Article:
Monday, Oct 23 2017 | Updated at 09:20 AM EDT

Stay Connected With Us F T R

Feb 14, 2017 04:43 AM EST

STEM Gets Tech Trek Boost From American Association Of University Women

Close
Flying insect numbers drop, threatening world ecosystem

This year, STEM is coming to Buena Vista University. The institution is going to host the Tech Trek camp in Iowa on July 9 to 15. The aim is to get young women to get interested in STEM. Tech Trek boasts of featuring science and technology lectures, trips and talks from inspiring women who are role models of STEM. The American Association of University Women leads the program.

Melinda Coogan, an associate professor of Biology at Buena Vista University, says STEM is underrepresented by women, especially in Iowa, as reported by The Daily Iowegian. Tech Trek aims to encourage the young women and future leaders of America to pursue education and career opportunities in STEM. For senior and younger high school students jumping off to college, this can be a great jump off point.

There is a growing demand for STEM jobs in the market and it is dominantly occupied by males. The country is looking for people to fill these roles. According to AAUW, Tech Trek's activities work. The week-long event has helped boost the national average in math and science courses. It also aligns young women with their passion for Science, Technology, Engineering and Mathematics and exercises their skills in solving problems through real life examples.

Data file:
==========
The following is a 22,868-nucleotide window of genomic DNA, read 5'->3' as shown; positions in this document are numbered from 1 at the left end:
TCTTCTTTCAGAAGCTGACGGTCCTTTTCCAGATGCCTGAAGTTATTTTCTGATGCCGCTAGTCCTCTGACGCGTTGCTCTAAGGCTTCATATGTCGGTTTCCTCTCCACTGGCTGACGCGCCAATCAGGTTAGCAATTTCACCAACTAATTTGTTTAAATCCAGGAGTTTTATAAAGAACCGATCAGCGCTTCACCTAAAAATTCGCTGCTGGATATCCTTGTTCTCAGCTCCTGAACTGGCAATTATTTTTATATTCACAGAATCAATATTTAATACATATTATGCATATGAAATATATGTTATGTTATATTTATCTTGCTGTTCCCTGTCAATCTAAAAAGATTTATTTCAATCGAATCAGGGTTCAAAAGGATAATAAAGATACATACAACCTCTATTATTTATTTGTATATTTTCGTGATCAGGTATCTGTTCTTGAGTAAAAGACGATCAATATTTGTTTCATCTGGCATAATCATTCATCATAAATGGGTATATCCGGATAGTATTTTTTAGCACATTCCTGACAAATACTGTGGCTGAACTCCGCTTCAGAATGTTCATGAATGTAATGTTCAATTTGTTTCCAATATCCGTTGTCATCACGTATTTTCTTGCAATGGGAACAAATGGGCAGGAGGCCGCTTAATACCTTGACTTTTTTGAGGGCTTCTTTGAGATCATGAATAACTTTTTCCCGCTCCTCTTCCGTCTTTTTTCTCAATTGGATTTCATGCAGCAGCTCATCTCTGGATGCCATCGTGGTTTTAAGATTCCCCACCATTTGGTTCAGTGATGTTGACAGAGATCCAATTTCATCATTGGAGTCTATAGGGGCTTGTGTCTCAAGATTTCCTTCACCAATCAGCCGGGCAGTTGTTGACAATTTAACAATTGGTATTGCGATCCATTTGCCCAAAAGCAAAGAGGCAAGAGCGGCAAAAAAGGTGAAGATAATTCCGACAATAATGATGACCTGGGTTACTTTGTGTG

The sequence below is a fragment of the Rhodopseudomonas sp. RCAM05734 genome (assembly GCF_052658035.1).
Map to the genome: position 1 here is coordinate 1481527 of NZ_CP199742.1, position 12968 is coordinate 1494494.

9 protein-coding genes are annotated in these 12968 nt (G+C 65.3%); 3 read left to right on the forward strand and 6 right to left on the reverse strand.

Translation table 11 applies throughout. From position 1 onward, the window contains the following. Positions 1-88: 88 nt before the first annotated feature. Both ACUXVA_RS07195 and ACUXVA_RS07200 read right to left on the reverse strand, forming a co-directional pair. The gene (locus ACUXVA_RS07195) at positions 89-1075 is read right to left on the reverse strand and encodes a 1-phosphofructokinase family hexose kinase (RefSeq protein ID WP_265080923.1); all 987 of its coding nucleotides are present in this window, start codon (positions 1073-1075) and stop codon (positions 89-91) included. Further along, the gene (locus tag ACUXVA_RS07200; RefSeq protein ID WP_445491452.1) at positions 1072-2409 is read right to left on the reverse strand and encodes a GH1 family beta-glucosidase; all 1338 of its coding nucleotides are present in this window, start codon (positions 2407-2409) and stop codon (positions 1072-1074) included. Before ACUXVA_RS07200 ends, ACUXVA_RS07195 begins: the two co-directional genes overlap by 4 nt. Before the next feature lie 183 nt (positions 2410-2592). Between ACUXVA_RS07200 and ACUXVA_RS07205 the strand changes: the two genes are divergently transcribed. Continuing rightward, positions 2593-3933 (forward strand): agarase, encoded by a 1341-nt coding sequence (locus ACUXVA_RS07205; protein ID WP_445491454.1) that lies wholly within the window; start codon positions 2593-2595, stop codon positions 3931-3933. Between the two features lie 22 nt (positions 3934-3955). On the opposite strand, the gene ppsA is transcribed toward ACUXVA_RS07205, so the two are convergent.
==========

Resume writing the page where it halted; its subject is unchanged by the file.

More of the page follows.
With the help of Tech Trek and the American Association of University Women, young women are geared up to enroll in STEM courses and readily enter the work force. The investment lies in STEM education and that includes everything from aerospace engineering to astrophysics. There are also two year community college courses available in the country that also promote STEM.

AAUW members works with local teachers, parents, schools and STEM professionals to personalize the program. As this year's Tech Trek is coming to Iowa, Buena Vista University is taking the lead in getting participants' hands dirty by building rockets or extracting DNA, like in previous years.

Watch the TEDx Talk below where Caroline Cline talks about STEM:

© 2017 University Herald, All rights reserved. Do not reproduce without permission.

Join the Conversation

Get Our FREE Newsletters

Stay Connected With Us F T R

Real Time Analytics